Paradox and Structure: Relying on Government Regulation to Preserve the Internet's Unregulated Character

105 Pages Posted: 14 Feb 2001

See all articles by Thomas Nachbar

Thomas Nachbar

University of Virginia School of Law

Abstract

The Internet's power as a communications medium has been the focus of a great deal of attention, but the Internet still lacks uniform and readily understood rules for much of what goes on there. Recently, there has been a flurry of activity to create such rules, with particular emphasis on private regulation of activity on the Internet.

In this article, I examine one area of Internet regulation, the regulation of mature content. After evaluating different methods for Internet content regulation, I conclude that the most efficient form of Internet content regulation is ratings-based filtering, with Internet content providers having the responsibility for applying ratings to their content. In order to preserve the Internet's value as a place of free development of both ideas themselves and ideas about how to share ideas, any such regime must be voluntary.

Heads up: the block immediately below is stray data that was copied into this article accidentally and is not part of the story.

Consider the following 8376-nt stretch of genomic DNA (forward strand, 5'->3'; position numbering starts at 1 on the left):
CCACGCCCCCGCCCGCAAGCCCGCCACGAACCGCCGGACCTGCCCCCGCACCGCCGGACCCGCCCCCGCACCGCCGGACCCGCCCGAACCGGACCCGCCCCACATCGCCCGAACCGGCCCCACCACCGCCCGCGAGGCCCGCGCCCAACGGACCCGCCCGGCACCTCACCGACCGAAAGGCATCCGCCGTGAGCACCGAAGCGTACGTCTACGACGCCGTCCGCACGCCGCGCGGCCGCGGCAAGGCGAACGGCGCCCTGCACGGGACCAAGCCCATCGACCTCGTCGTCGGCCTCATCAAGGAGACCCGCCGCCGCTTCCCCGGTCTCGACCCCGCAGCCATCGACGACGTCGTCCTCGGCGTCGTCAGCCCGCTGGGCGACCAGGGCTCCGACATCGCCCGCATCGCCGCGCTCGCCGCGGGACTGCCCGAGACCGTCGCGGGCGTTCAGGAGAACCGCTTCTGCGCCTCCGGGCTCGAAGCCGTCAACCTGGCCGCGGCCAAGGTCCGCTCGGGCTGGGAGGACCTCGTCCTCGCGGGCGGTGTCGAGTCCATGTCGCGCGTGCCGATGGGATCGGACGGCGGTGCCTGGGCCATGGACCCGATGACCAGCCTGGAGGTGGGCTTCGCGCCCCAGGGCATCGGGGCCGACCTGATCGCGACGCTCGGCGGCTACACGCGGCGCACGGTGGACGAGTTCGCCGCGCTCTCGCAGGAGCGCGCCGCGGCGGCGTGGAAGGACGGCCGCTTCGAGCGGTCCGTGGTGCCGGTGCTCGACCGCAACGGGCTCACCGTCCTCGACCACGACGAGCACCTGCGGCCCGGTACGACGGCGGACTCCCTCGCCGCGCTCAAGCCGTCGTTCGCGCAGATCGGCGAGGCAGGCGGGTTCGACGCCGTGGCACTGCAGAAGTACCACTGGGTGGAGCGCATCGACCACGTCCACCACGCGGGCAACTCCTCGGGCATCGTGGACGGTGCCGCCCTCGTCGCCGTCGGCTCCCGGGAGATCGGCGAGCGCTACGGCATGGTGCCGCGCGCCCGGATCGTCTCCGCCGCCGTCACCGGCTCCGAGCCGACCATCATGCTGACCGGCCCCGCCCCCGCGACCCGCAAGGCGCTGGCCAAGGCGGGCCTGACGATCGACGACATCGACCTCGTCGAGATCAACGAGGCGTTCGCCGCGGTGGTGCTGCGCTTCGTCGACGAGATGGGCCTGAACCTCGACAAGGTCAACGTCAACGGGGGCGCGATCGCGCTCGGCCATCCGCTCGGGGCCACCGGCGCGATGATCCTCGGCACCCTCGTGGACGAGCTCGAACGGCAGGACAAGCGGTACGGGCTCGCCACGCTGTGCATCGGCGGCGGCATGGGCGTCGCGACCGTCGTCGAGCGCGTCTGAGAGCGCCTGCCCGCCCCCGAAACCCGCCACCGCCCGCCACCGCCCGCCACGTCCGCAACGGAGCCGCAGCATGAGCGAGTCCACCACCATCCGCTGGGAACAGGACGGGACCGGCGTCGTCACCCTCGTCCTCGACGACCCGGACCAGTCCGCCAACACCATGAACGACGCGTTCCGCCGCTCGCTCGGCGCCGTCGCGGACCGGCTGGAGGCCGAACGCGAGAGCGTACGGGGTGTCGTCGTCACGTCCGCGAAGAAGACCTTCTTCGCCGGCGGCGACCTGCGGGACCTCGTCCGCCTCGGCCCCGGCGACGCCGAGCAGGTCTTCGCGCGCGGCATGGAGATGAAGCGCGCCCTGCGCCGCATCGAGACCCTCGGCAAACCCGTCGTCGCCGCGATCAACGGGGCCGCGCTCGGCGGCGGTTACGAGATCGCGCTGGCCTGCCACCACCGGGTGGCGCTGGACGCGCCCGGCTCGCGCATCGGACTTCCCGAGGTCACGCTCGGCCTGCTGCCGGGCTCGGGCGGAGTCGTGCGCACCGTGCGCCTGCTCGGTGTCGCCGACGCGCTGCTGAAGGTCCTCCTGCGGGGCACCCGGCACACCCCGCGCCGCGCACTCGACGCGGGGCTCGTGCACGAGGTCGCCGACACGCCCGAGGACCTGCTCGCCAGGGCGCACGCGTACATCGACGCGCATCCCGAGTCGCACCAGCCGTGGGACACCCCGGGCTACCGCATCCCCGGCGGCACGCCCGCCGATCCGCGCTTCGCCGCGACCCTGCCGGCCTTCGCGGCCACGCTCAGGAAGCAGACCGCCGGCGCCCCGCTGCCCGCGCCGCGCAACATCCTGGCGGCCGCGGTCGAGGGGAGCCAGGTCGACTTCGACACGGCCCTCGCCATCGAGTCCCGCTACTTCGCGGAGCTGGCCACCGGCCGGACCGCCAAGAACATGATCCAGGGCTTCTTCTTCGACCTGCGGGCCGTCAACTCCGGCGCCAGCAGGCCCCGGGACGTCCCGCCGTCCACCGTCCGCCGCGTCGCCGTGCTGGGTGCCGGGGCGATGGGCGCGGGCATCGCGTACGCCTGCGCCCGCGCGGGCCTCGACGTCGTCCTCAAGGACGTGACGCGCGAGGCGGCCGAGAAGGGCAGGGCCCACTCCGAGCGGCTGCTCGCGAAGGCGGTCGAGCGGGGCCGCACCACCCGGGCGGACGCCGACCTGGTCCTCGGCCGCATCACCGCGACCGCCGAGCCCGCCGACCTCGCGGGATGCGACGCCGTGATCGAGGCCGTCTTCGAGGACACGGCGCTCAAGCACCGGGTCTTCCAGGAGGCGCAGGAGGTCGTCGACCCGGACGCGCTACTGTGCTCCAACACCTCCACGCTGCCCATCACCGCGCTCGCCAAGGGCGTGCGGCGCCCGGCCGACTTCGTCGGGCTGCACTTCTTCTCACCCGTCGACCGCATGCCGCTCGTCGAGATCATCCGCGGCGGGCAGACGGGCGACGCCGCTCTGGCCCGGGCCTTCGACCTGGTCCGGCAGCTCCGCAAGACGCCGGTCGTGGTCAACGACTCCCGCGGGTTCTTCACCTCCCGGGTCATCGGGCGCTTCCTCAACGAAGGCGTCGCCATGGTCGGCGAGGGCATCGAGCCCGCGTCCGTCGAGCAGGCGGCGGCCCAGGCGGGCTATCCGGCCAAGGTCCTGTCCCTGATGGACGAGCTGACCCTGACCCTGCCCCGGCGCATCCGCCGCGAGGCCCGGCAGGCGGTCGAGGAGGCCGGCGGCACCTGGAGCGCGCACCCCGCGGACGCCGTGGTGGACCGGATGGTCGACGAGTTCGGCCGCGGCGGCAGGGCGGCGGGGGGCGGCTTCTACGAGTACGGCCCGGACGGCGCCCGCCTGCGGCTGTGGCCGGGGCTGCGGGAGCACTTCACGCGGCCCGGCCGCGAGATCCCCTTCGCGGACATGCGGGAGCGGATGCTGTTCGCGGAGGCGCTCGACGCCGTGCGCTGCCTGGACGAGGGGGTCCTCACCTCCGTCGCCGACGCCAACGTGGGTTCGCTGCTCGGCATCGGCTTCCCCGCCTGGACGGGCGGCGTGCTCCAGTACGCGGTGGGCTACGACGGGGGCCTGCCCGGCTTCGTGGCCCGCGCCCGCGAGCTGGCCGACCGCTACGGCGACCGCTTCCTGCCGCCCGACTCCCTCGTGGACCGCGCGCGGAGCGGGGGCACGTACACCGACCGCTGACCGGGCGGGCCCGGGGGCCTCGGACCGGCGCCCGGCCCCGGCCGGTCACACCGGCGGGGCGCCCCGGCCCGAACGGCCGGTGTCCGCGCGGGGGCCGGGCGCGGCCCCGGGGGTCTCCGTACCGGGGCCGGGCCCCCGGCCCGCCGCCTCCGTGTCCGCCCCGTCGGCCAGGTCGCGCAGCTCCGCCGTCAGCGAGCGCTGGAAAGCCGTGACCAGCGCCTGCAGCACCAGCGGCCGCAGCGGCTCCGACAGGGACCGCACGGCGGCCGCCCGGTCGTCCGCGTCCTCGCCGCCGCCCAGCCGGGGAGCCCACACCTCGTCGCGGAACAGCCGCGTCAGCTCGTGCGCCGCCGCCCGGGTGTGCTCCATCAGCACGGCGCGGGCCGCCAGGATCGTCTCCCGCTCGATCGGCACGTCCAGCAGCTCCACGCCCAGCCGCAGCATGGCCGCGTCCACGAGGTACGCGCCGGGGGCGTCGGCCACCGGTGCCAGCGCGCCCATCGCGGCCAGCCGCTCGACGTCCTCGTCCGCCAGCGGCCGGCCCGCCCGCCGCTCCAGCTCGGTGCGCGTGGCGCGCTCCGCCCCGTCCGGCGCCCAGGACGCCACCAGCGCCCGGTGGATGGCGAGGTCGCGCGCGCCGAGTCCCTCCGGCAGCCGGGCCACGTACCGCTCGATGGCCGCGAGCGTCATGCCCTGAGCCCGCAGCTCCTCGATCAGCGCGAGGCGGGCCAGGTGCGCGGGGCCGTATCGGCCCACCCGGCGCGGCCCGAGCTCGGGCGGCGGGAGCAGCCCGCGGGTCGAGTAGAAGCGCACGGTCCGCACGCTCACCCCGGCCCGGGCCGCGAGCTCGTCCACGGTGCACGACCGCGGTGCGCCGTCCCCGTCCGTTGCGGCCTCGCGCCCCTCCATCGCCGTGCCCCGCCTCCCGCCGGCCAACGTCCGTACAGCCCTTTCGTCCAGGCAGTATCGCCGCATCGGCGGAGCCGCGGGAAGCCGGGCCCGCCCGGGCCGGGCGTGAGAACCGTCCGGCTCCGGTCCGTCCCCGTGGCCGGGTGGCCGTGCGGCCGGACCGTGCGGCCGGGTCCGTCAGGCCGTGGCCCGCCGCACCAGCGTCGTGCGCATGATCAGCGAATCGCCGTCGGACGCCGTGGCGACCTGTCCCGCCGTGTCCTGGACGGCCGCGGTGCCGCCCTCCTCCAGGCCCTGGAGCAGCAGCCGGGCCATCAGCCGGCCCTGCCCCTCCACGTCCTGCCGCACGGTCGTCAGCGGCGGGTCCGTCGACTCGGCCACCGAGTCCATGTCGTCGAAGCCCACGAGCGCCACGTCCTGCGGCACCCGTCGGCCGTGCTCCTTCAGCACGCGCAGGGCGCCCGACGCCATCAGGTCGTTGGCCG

Because market forces are an inadequate brake on overreaching by private Internet content regulators - and because private entities are poorly situated to provide Internet content regulation - the federal government is the best potential source of Internet content regulation. The key to efficient and effective government regulation of mature content on the Internet is the use of power-conferring, instead of proscriptive, rules. Reliance on federal Internet content regulation as implemented through power-conferring rules may have the practical effect of spreading free speech protections across international borders. Finally, I address the constitutionality of federal Internet content regulation and conclude that any system of federal Internet content regulation must be voluntary.

Keywords: Internet, First Amendment

JEL Classification: K00, O33, O38, Z10

Suggested Citation

Nachbar, Thomas, Paradox and Structure: Relying on Government Regulation to Preserve the Internet's Unregulated Character. Minnesota Law Review, Vol. 85, P. 215, 2000, Available at SSRN: https://ssrn.com/abstract=259951 or http://dx.doi.org/10.2139/ssrn.259951

Thomas Nachbar (Contact Author)

University of Virginia School of Law ( email )

580 Massie Road
Charlottesville, VA 22903
United States
434-924-7588 (Phone)
434-924-7536 (Fax)

HOME PAGE: http://www.law.virginia.edu/fac/tbn4n

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